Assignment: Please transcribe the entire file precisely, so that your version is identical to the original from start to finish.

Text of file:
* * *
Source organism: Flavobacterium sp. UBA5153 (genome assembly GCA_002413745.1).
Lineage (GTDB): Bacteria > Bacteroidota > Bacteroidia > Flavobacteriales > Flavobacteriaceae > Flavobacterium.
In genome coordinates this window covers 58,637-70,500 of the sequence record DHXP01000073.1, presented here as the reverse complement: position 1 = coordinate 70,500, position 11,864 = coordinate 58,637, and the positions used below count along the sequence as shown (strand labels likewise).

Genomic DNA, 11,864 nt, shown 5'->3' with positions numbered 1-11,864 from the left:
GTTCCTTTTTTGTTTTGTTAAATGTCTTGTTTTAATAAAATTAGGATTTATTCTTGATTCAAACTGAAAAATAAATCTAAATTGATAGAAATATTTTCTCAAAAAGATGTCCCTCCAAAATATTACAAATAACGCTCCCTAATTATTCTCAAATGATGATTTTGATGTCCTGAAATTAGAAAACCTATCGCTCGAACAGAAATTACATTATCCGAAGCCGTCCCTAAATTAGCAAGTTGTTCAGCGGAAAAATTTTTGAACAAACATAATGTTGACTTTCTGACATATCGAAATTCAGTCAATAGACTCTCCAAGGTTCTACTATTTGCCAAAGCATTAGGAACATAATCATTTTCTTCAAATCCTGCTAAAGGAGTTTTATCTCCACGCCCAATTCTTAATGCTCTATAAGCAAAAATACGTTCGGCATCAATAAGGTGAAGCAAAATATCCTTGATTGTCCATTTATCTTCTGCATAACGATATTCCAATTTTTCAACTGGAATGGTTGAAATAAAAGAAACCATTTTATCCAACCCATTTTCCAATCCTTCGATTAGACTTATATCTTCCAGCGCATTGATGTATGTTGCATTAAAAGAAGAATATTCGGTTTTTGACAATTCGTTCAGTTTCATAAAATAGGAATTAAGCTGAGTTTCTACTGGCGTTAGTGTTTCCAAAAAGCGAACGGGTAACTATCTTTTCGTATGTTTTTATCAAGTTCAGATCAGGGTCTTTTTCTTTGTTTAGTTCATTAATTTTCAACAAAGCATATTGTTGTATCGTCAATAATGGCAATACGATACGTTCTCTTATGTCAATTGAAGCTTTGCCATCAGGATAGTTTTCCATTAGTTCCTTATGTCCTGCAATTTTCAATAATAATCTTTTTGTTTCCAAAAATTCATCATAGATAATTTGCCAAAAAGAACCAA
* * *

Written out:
Source organism: Flavobacterium sp. UBA5153 (genome assembly GCA_002413745.1).
Lineage (GTDB): Bacteria > Bacteroidota > Bacteroidia > Flavobacteriales > Flavobacteriaceae > Flavobacterium.
In genome coordinates this window covers 58,637-70,500 of the sequence record DHXP01000073.1, presented here as the reverse complement: position 1 = coordinate 70,500, position 11,864 = coordinate 58,637, and the positions used below count along the sequence as shown (strand labels likewise).

Genomic DNA, 11,864 nt, shown 5'->3' with positions numbered 1-11,864 from the left:
GTTCCTTTTTTGTTTTGTTAAATGTCTTGTTTTAATAAAATTAGGATTTATTCTTGATTCAAACTGAAAAATAAATCTAAATTGATAGAAATATTTTCTCAAAAAGATGTCCCTCCAAAATATTACAAATAACGCTCCCTAATTATTCTCAAATGATGATTTTGATGTCCTGAAATTAGAAAACCTATCGCTCGAACAGAAATTACATTATCCGAAGCCGTCCCTAAATTAGCAAGTTGTTCAGCGGAAAAATTTTTGAACAAACATAATGTTGACTTTCTGACATATCGAAATTCAGTCAATAGACTCTCCAAGGTTCTACTATTTGCCAAAGCATTAGGAACATAATCATTTTCTTCAAATCCTGCTAAAGGAGTTTTATCTCCACGCCCAATTCTTAATGCTCTATAAGCAAAAATACGTTCGGCATCAATAAGGTGAAGCAAAATATCCTTGATTGTCCATTTATCTTCTGCATAACGATATTCCAATTTTTCAACTGGAATGGTTGAAATAAAAGAAACCATTTTATCCAACCCATTTTCCAATCCTTCGATTAGACTTATATCTTCCAGCGCATTGATGTATGTTGCATTAAAAGAAGAATATTCGGTTTTTGACAATTCGTTCAGTTTCATAAAATAGGAATTAAGCTGAGTTTCTACTGGCGTTAGTGTTTCCAAAAAGCGAACGGGTAACTATCTTTTCGTATGTTTTTATCAAGTTCAGATCAGGGTCTTTTTCTTTGTTTAGTTCATTAATTTTCAACAAAGCATATTGTTGTATCGTCAATAATGGCAATACGATACGTTCTCTTATGTCAATTGAAGCTTTGCCATCAGGATAGTTTTCCATTAGTTCCTTATGTCCTGCAATTTTCAATAATAATCTTTTTGTTTCCAAAAATTCATCATAGATAATTTGCCAAAAAGAACCAA